Bob Aaron email@example.com
January 7, 2006
In real estate, time truly is of the essence
Any delay in deposit may nix agreement
If a home purchaser is a little bit late in delivering a deposit cheque, or needs a closing extension of a day or two, will the courts intervene to allow a grace period?
That was the issue that an Ontario court had to decide last year in a case where the purchaser was seven days late in delivering a deposit cheque.
On Sept. 18, 2003, Loblaw Properties Limited signed an agreement with five individual vendors to purchase a parcel of land near Fergus, Ont. for a supermarket.
The agreement called for a deposit of $75,000 to be paid by Sept. 23. It also contained two clauses stating that “time shall be of the essence” of the agreement.
This type of clause appears in virtually every Ontario agreement of purchase and sale for new and resale homes, and for commercial properties as well.
Through inadvertence by Loblaw, the deposit was not delivered until Sept. 30.
Since the deposit cheque was seven days late, the lawyer for the sellers immediately returned it to Loblaw’s lawyers. A few days later the vendors signed a deal with Forecast, which had expressed interest in the property after the Loblaw offer was signed.
Everybody then headed to court to determine which deal was binding: the Loblaw purchase or the Forecast one.
The case was heard by Justice Douglas Rutherford in Toronto last year. He had to determine whether the parties would be held strictly to their bargain, or whether there was a little wiggle room (my phrase, not his) to allow late payment of the deposit based on Loblaw’s good faith and inadvertent error.
In order to reach his decision, Rutherford analyzed what is probably the most important common law case in this area: the 1997 decision of the British Privy Council in Union Eagle Ltd. v. Golden Achievement Ltd.
In that case, the buyer entered into an agreement in August 1991 to purchase an apartment in Hong Kong for HK$4.2 million, the equivalent at the time of about $622,000 Canadian. The buyer paid a deposit of HK$422,000 to the seller’s solicitors.
Completion of the deal was to take place on or before Sept. 30, 1991 at 5 p.m., and time was to be “of the essence” of the agreement.
On the day of closing, the seller’s solicitors had warned the purchaser’s solicitors that they would insist on strict compliance with the closing deadline, or the seller would terminate the deal and forfeit the deposit.
At the time scheduled for closing, a messenger from the office of the purchaser’s solicitors was heading for the office of the seller’s solicitors with the balance of the funds, but was stuck in traffic in downtown Hong Kong. He finally arrived at 5:10 p.m., just 10 minutes late.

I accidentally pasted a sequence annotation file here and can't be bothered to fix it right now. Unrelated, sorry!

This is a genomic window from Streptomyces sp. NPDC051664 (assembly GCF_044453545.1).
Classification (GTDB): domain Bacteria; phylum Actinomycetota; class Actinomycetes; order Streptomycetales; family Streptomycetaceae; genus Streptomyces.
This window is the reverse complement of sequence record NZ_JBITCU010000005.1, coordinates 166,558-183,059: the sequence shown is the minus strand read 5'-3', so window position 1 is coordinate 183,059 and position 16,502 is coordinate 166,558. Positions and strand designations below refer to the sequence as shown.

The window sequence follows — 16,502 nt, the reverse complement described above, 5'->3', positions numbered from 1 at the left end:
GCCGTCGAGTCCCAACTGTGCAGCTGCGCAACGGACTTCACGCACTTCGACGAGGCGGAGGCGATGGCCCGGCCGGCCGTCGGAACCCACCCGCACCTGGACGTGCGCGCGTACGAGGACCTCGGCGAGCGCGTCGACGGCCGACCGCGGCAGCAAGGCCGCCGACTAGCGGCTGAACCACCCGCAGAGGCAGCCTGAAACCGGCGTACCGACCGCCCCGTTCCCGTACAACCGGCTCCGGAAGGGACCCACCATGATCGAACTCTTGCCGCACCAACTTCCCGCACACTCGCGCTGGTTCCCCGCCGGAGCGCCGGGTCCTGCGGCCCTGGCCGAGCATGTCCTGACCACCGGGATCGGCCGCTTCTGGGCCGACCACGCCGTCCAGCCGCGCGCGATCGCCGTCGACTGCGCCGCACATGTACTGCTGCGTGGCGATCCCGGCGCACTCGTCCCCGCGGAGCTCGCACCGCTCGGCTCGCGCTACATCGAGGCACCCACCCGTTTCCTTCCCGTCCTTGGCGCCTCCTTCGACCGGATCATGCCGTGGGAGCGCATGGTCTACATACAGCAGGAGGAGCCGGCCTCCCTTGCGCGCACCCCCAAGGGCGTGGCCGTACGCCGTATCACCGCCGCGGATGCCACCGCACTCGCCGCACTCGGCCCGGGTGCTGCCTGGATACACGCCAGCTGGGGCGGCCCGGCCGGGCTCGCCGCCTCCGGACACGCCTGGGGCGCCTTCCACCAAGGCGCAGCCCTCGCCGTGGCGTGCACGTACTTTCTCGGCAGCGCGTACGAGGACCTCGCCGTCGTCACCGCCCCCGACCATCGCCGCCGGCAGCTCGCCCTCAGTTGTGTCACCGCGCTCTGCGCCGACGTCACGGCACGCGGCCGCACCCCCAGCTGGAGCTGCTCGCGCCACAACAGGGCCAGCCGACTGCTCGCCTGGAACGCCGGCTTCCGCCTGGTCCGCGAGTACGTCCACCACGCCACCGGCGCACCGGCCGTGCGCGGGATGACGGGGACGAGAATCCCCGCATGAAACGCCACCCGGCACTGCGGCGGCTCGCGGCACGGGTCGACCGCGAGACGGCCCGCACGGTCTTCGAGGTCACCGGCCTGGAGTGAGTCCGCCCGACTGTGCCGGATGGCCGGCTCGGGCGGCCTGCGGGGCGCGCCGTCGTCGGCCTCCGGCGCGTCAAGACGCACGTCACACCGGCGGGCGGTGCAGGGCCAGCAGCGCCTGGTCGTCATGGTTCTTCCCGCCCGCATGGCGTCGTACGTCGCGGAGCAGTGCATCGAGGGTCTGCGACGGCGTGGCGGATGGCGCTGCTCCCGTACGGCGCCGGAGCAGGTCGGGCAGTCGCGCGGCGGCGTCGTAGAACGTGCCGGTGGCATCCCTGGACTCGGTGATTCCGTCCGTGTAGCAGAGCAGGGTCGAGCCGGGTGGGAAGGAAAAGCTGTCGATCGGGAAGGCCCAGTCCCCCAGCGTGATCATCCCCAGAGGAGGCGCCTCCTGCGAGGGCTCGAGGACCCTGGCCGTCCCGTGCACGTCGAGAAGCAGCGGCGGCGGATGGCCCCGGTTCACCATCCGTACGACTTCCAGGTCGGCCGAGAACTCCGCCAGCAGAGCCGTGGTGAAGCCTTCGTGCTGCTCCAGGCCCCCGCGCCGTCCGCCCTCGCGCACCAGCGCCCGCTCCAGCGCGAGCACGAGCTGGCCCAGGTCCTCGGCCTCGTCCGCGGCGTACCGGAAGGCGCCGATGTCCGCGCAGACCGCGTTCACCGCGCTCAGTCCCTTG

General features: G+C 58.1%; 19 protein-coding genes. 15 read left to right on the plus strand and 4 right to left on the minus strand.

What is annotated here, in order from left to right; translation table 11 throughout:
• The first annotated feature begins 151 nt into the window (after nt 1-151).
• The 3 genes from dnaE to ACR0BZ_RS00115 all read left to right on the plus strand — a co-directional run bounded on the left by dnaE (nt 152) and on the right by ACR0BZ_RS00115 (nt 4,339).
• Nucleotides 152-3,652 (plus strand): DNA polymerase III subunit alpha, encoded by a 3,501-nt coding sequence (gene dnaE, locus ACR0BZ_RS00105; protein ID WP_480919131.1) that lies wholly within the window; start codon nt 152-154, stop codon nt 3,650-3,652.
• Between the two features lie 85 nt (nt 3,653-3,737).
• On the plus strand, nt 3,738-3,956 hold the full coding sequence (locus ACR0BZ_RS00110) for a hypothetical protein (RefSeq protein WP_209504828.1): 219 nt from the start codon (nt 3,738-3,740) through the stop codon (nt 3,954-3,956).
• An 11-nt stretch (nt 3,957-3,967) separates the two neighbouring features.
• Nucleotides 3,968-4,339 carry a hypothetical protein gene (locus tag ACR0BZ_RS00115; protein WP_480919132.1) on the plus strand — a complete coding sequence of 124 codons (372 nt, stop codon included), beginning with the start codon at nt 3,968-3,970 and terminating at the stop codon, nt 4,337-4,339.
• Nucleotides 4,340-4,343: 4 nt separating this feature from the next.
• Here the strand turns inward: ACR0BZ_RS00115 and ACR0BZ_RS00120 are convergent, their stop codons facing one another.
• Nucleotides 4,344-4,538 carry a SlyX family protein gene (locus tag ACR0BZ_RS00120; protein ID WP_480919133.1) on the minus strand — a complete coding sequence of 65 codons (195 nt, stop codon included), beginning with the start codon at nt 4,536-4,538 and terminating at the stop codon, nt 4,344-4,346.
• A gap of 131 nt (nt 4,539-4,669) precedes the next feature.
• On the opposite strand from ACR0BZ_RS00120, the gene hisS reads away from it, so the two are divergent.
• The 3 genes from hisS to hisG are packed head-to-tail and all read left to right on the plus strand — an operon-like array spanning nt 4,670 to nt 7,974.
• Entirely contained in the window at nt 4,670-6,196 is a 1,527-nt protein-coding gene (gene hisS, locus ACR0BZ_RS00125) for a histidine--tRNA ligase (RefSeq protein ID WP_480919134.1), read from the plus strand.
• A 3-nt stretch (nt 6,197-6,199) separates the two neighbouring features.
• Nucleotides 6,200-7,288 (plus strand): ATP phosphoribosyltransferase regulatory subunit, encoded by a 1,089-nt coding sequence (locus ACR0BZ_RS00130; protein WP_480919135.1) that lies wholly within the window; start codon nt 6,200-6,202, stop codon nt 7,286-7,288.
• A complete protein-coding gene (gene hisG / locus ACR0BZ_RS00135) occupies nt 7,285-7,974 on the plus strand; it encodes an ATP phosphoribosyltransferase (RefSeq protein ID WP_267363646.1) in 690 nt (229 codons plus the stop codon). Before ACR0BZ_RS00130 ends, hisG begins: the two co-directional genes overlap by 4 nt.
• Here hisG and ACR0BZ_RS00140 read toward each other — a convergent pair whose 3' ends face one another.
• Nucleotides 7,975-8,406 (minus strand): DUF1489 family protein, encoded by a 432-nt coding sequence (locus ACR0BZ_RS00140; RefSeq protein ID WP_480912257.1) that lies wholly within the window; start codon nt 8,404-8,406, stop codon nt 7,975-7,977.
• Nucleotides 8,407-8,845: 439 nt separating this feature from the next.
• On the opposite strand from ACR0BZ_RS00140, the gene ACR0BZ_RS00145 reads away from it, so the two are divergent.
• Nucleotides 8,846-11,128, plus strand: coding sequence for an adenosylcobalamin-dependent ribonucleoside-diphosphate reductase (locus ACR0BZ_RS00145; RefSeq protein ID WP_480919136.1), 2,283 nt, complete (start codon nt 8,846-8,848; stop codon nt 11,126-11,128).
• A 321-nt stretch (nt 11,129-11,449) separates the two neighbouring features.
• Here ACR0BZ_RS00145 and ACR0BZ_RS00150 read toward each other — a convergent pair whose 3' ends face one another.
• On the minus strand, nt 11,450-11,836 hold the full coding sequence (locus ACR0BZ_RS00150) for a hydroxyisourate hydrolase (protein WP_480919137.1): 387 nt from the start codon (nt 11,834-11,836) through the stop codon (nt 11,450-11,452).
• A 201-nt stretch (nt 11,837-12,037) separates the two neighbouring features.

At 5:11 p.m., the seller’s solicitors phoned the purchaser’s solicitors and advised that the deal was terminated under the “time of the essence” clause, and they returned the envelope and contents to the messenger.
In the hyper-inflation of the Hong Kong condominium market at the time, the purchaser took the vendor to court to enforce the contract.
The evidence at trial showed there was no intentional delay by the purchaser, there was no specific deadline for registration, and the vendor did not suffer any damages as a result of the 10-minute delay.
In February 1997, the case wound up before the Judicial Committee of the Privy Council, which at the time was the highest court of appeal for the Crown colony.
All five law lords in London agreed with the Hong Kong courts, and sided with the seller’s right to terminate due to the 10-minute delay in payment.
The Privy Council said, “The fact is that the purchaser was late. Any suggestion that relief can be obtained on the ground that he was only slightly late is bound to lead to arguments over how late is too late, which can be resolved only by litigation.”
Eventually, the owner of the Hong Kong apartment sold it for HK$19.5 million, or close to $3 million Canadian a profit of HK$15 million ($2.25 million Canadian) as a result of the 10-minute delay.
Applying the Union Eagle reasoning to the Loblaw case in Fergus, Justice Rutherford ruled that Loblaw was in breach of the agreement and could not proceed with its purchase. The sellers were entitled to kill the deal when Loblaw’s deposit arrived late.
Last July, the Ontario Court of Appeal dismissed Loblaw’s appeal in three short paragraphs.
Until the Loblaw Properties case, Ontario courts had been willing to bend the rules in cases like this “where justice requires it,” and when the parties were acting in good faith.
Commenting on the case in The Lawyers Weekly last month, Toronto lawyers Jeffrey Lem and Brian Clark noted it may be premature to say the law in Canada on “time of the essence” has undergone a “complete 180,” but it would not be an overstatement to suggest that Union Eagle has now officially landed in Canada.
In future, Ontario real estate buyers who are slightly late in complying with the terms of the purchase agreement run a substantial risk of being held in breach of contract.
If you have to pay a deposit or the balance of the full purchase price on a specific day, make sure you won’t be late.
Bob Aaron is a Toronto real estate lawyer. He can be reached by email at firstname.lastname@example.org, phone 416-364-9366 or fax 416-364-3818.